(b) Alternative care funding under this subdivision is not available for a person who is a medical assistance recipient or who would be eligible for medical assistance without a spenddown or waiver obligation. A person whose initial application for medical assistance and the elderly waiver program is being processed may be served under the alternative care program for a period up to 60 days. If the individual is found to be eligible for medical assistance, medical assistance must be billed for services payable under the federally approved elderly waiver plan and delivered from the date the individual was found eligible for the federally approved elderly waiver plan. Notwithstanding this provision, alternative care funds may not be used to pay for any service the cost of which: (i) is payable by medical assistance; (ii) is used by a recipient to meet a waiver obligation; or (iii) is used to pay a medical assistance income spenddown for a person who is eligible to participate in the federally approved elderly waiver program under the special income standard provision.
(c) Alternative care funding is not available for a person who resides in a licensed nursing home, certified boarding care home, hospital, or intermediate care facility, except for case management services which are provided in support of the discharge planning process for a nursing home resident or certified boarding care home resident to assist with a relocation process to a community-based setting.
(d) Alternative care funding is not available for a person whose income is greater than the maintenance needs allowance under section 256B.0915, subdivision 1d, but equal to or less than 120 percent of the federal poverty guideline effective July 1 in the fiscal year for which alternative care eligibility is determined, who would be eligible for the elderly waiver with a waiver obligation.
Alternative care funding may be used for payment of costs of:
(1) adult day care;
(2) home health aide;
(3) homemaker services;
(4) personal care;
(5) case management;
(6) respite care;
(7) care-related supplies and equipment;
(8) meals delivered to the home;
(9) nonmedical transportation;
(10) nursing services;
(11) chore services;
(12) companion services;
(13) nutrition services;
(14) training for direct informal caregivers;
(15) telehome care to provide services in their own homes in conjunction with in-home visits;
(16) consumer-directed community services under the alternative care programs which are available statewide and limited to the average monthly expenditures representative of all alternative care program participants for the same case mix resident class assigned in the most recent fiscal year for which complete expenditure data is available;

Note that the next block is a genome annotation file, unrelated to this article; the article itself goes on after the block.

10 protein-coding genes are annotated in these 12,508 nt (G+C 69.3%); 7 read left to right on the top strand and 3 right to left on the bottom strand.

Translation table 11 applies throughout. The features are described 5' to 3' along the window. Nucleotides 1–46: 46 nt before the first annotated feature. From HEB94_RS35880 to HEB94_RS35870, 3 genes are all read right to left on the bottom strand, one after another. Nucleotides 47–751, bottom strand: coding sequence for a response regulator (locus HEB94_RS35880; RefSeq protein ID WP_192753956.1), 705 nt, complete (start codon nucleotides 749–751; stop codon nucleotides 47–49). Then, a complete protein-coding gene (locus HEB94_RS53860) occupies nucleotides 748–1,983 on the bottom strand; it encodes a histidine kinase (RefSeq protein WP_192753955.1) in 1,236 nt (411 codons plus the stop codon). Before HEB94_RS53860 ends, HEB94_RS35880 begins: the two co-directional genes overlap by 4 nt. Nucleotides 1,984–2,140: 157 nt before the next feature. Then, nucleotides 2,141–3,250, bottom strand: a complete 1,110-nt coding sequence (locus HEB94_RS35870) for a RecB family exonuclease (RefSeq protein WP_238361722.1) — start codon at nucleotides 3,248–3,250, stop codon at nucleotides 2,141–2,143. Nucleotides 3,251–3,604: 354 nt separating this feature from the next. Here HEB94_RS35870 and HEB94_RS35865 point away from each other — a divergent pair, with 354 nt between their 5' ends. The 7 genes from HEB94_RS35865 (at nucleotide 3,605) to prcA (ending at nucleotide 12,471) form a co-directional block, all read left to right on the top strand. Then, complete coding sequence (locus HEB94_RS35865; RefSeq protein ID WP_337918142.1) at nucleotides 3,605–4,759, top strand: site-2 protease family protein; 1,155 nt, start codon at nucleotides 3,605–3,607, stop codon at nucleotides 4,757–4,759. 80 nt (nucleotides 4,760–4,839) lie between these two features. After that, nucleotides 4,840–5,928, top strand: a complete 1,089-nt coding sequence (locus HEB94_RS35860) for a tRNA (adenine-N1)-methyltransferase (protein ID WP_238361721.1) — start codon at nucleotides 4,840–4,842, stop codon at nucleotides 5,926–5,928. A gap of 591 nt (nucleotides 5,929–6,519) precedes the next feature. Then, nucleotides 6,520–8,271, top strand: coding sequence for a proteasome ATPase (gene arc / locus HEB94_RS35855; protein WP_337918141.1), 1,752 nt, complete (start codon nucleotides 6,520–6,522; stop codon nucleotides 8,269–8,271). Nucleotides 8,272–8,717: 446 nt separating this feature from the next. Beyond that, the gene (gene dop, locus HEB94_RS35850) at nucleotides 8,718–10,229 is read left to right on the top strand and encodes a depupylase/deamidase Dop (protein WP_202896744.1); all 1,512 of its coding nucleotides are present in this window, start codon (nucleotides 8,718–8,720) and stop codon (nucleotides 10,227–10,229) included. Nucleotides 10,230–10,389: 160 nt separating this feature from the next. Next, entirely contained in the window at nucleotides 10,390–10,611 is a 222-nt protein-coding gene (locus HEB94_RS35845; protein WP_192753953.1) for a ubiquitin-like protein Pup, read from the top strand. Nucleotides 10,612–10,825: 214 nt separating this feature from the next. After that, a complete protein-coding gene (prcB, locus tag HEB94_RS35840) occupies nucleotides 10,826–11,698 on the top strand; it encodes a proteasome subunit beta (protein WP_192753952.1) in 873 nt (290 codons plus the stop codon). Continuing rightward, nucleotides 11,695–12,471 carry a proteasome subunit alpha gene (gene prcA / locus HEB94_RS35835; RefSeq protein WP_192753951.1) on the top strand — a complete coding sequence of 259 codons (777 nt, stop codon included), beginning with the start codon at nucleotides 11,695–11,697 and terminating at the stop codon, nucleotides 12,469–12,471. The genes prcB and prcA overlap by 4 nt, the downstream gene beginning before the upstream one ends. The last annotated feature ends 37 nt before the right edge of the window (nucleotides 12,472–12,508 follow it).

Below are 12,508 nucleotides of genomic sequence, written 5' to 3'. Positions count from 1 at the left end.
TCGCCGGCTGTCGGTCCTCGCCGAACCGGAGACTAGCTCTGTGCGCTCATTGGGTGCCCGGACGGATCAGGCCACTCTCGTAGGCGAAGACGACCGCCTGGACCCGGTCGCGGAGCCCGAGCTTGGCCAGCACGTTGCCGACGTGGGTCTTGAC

(17) environmental modifications and adaptations; and
(18) discretionary services, for which lead agencies may make payment from their alternative care program allocation for services not otherwise defined in this section or section 256B.0625, following approval by the commissioner.
Total annual payments for discretionary services for all clients served by a lead agency must not exceed 25 percent of that lead agency's annual alternative care program base allocation.
(a) Unless specified in statute, the services, service definitions, and standards for alternative care services shall be the same as the services, service definitions, and standards specified in the federally approved elderly waiver plan, except alternative care does not cover transitional support services, assisted living services, adult foster care services, and residential care and benefits defined under section 256B.0625 that meet primary and acute health care needs.
(b) The lead agency must ensure that the funds are not used to supplant or supplement services available through other public assistance or services programs, including supplementation of client co-pays, deductibles, premiums, or other cost-sharing arrangements for health-related benefits and services or entitlement programs and services that are available to the person, but in which they have elected not to enroll. The lead agency must ensure that the benefit department recovery system in the Medicaid Management Information System (MMIS) has the necessary information on any other health insurance or third-party insurance policy to which the client may have access. For a provider of supplies and equipment when the monthly cost of the supplies and equipment is less than $250, persons or agencies must be employed by or under a contract with the lead agency or the public health nursing agency of the local board of health in order to receive funding under the alternative care program. Supplies and equipment may be purchased from a vendor not certified to participate in the Medicaid program if the cost for the item is less than that of a Medicaid vendor.
(c) Personal care services must meet the service standards defined in the federally approved elderly waiver plan, except that a lead agency may contract with a client's relative who meets the relative hardship waiver requirements or a relative who meets the criteria and is also the responsible party under an individual service plan that ensures the client's health and safety and supervision of the personal care services by a qualified professional as defined in section 256B.0625, subdivision 19c. Relative hardship is established by the lead agency when the client's care causes a relative caregiver to do any of the following: resign from a paying job, reduce work hours resulting in lost wages, obtain a leave of absence resulting in lost wages, incur substantial client-related expenses, provide services to address authorized, unstaffed direct care time, or meet special needs of the client unmet in the formal service plan.